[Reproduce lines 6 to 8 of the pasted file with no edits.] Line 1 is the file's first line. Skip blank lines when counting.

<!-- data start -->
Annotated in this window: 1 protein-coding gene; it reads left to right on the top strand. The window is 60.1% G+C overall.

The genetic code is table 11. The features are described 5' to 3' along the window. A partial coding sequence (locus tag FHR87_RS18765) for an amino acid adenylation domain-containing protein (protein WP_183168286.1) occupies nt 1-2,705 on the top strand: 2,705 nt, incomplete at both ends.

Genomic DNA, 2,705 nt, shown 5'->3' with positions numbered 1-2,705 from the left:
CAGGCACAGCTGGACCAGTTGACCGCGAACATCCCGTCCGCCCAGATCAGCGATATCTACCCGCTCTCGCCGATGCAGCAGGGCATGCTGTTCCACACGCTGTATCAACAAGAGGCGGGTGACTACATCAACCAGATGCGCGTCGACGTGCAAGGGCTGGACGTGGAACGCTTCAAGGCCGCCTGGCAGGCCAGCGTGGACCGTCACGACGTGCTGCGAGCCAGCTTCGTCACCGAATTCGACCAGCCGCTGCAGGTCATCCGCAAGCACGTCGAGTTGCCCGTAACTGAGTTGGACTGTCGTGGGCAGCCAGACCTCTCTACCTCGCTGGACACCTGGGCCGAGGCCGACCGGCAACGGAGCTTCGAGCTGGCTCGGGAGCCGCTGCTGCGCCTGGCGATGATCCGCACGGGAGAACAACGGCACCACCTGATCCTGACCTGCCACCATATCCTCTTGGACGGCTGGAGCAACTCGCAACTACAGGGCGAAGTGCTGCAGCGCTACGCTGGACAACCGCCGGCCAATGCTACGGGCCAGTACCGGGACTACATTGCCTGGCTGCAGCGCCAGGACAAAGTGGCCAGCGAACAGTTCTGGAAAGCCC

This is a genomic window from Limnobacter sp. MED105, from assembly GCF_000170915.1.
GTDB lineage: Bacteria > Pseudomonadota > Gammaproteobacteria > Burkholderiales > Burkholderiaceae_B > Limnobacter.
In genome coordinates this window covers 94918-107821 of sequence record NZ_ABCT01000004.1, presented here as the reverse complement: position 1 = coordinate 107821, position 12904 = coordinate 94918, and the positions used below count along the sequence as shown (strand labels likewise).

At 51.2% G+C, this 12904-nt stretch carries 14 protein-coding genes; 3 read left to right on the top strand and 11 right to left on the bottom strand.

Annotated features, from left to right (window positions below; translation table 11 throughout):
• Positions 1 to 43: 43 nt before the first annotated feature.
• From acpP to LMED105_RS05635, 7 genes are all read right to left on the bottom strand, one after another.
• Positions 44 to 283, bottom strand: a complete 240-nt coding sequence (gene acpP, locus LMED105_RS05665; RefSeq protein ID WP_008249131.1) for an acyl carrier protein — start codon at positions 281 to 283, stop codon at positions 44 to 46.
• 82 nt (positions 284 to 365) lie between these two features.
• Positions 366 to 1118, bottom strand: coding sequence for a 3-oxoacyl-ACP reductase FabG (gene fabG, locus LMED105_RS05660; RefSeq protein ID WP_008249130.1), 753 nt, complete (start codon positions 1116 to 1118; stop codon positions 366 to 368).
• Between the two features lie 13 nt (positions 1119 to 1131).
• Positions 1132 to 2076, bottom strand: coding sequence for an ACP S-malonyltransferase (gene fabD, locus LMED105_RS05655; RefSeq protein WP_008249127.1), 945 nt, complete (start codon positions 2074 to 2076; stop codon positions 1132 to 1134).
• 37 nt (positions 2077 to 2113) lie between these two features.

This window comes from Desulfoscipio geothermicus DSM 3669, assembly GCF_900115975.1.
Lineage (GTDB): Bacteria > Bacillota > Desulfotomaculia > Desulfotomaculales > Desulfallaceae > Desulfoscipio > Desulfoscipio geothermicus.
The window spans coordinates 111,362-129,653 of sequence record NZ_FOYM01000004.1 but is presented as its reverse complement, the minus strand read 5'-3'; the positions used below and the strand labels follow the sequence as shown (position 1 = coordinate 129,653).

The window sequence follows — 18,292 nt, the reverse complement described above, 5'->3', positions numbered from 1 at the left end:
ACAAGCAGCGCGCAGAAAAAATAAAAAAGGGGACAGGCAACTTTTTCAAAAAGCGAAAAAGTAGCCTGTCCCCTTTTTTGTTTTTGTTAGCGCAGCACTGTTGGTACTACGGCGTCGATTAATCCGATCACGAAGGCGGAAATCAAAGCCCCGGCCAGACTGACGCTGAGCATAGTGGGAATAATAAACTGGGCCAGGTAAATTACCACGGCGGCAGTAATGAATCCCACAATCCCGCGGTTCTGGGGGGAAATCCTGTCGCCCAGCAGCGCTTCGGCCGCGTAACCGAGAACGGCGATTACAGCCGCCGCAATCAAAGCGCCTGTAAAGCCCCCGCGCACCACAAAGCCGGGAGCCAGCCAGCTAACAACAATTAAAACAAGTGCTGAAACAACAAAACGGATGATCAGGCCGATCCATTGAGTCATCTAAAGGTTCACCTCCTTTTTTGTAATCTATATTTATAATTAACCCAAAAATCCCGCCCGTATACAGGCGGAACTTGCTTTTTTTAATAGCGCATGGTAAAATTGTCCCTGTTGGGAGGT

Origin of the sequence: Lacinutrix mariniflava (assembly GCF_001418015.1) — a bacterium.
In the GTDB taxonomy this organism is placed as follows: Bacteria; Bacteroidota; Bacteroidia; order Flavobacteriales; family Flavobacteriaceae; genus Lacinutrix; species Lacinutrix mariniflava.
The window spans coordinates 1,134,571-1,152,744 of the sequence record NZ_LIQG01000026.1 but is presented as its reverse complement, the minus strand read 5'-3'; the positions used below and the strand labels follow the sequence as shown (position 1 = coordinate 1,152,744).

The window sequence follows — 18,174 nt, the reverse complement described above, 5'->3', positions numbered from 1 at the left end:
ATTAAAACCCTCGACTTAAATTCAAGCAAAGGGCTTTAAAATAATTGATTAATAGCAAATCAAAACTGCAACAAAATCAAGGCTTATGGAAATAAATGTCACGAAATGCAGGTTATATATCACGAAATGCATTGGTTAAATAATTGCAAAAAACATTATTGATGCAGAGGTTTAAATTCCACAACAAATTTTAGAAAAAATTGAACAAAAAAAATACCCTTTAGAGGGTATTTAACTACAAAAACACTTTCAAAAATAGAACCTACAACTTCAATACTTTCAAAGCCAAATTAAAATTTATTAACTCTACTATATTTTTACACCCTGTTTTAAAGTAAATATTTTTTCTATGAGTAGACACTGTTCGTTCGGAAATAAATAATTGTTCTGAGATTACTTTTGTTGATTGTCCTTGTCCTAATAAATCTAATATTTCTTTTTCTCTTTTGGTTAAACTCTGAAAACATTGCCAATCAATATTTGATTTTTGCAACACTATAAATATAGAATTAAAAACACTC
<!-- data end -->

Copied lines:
GTDB lineage: Bacteria > Pseudomonadota > Gammaproteobacteria > Burkholderiales > Burkholderiaceae_B > Limnobacter.
In genome coordinates this window covers 94918-107821 of sequence record NZ_ABCT01000004.1, presented here as the reverse complement: position 1 = coordinate 107821, position 12904 = coordinate 94918, and the positions used below count along the sequence as shown (strand labels likewise).

At 51.2% G+C, this 12904-nt stretch carries 14 protein-coding genes; 3 read left to right on the top strand and 11 right to left on the bottom strand.